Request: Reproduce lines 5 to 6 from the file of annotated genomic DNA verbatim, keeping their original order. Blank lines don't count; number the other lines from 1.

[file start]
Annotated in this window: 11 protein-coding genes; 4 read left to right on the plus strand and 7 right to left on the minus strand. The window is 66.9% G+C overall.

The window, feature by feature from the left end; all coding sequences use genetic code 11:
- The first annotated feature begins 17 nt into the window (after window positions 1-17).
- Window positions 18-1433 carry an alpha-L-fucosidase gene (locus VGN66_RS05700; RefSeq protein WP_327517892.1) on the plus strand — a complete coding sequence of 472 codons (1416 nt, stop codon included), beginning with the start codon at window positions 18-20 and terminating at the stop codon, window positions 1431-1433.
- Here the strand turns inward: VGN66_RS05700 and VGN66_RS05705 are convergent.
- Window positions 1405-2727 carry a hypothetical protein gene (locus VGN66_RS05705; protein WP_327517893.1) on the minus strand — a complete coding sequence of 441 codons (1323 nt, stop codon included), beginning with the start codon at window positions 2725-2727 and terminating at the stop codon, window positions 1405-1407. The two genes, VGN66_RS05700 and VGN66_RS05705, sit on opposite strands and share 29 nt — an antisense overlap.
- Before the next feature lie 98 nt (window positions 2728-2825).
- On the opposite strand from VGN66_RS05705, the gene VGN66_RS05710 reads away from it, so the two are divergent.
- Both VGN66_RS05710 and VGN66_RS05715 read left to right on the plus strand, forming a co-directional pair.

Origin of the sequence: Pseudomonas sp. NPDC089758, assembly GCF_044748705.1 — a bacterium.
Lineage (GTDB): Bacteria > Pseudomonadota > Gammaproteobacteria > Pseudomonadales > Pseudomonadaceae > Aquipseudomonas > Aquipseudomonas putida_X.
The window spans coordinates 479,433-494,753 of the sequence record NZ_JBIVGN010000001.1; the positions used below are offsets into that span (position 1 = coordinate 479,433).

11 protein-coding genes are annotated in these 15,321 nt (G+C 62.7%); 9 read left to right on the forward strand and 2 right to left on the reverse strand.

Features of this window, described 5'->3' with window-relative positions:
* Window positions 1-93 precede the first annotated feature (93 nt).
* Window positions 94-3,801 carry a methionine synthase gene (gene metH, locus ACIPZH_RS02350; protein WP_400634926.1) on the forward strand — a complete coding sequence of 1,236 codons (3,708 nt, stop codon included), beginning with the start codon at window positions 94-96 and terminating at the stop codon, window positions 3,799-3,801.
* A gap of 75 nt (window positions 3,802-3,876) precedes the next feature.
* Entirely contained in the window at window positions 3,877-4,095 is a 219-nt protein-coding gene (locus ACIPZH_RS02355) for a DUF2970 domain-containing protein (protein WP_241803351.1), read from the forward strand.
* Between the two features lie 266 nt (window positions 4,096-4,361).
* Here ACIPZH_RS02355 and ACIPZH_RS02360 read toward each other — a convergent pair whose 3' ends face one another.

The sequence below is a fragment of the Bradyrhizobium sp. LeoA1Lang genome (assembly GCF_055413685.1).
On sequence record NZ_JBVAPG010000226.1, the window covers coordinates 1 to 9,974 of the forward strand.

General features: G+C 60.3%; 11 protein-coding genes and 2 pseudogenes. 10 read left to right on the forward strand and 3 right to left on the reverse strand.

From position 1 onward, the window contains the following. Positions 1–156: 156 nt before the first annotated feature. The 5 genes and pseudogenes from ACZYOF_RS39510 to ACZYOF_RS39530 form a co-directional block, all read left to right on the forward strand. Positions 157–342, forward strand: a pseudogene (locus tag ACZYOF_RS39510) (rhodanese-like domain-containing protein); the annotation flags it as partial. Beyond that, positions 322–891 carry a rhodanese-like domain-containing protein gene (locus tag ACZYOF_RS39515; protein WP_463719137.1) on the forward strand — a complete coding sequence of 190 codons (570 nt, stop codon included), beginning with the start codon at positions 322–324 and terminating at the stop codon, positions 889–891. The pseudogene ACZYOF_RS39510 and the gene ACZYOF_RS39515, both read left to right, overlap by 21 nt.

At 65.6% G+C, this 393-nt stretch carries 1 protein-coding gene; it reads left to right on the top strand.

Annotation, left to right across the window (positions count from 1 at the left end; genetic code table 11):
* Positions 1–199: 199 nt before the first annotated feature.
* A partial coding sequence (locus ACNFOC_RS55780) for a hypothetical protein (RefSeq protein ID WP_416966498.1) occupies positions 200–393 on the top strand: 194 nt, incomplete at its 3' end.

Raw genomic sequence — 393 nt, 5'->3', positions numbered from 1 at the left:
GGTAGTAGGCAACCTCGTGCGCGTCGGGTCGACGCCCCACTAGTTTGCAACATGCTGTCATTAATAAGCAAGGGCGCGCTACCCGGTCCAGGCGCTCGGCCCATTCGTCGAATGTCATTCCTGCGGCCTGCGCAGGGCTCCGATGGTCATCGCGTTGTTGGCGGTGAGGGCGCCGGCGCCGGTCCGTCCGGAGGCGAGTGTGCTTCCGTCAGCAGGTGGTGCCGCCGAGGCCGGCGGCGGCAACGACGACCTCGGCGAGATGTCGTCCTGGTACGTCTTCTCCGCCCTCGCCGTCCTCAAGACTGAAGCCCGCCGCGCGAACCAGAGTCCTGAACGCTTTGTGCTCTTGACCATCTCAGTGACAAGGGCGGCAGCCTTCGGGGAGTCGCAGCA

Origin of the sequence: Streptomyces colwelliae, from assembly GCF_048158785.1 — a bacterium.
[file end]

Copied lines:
- Here the strand turns inward: VGN66_RS05700 and VGN66_RS05705 are convergent.
- Window positions 1405-2727 carry a hypothetical protein gene (locus VGN66_RS05705; protein WP_327517893.1) on the minus strand — a complete coding sequence of 441 codons (1323 nt, stop codon included), beginning with the start codon at window positions 2725-2727 and terminating at the stop codon, window positions 1405-1407. The two genes, VGN66_RS05700 and VGN66_RS05705, sit on opposite strands and share 29 nt — an antisense overlap.